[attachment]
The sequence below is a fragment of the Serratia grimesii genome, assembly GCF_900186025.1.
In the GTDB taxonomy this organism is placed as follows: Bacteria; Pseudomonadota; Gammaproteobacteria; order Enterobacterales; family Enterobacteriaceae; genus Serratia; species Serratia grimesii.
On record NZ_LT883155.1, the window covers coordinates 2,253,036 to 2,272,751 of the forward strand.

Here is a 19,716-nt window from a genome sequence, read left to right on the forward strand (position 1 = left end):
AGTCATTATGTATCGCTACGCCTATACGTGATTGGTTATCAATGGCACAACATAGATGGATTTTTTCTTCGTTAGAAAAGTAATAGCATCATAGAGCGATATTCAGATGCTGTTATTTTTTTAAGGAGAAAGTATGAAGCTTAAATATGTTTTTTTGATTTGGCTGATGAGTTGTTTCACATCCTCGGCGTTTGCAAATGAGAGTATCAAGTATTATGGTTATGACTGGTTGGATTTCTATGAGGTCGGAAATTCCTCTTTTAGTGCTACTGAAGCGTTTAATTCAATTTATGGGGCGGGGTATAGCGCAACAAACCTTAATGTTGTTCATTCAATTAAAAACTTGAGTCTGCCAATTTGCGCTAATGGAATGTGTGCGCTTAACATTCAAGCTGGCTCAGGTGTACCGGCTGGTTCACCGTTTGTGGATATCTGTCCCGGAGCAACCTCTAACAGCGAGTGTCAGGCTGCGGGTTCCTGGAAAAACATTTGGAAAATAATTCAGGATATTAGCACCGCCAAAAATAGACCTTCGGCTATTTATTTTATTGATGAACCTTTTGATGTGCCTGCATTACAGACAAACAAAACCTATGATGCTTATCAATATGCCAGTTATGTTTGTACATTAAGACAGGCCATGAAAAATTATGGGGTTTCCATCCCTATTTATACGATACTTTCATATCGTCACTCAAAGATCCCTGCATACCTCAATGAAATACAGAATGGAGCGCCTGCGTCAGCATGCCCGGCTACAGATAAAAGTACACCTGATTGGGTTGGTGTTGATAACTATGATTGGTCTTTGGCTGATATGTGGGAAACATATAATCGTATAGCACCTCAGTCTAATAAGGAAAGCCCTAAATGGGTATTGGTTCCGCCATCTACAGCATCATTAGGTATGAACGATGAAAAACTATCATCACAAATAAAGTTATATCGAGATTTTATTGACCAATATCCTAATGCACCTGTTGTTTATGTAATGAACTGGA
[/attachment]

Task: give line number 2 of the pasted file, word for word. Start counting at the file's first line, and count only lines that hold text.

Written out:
In the GTDB taxonomy this organism is placed as follows: Bacteria; Pseudomonadota; Gammaproteobacteria; order Enterobacterales; family Enterobacteriaceae; genus Serratia; species Serratia grimesii.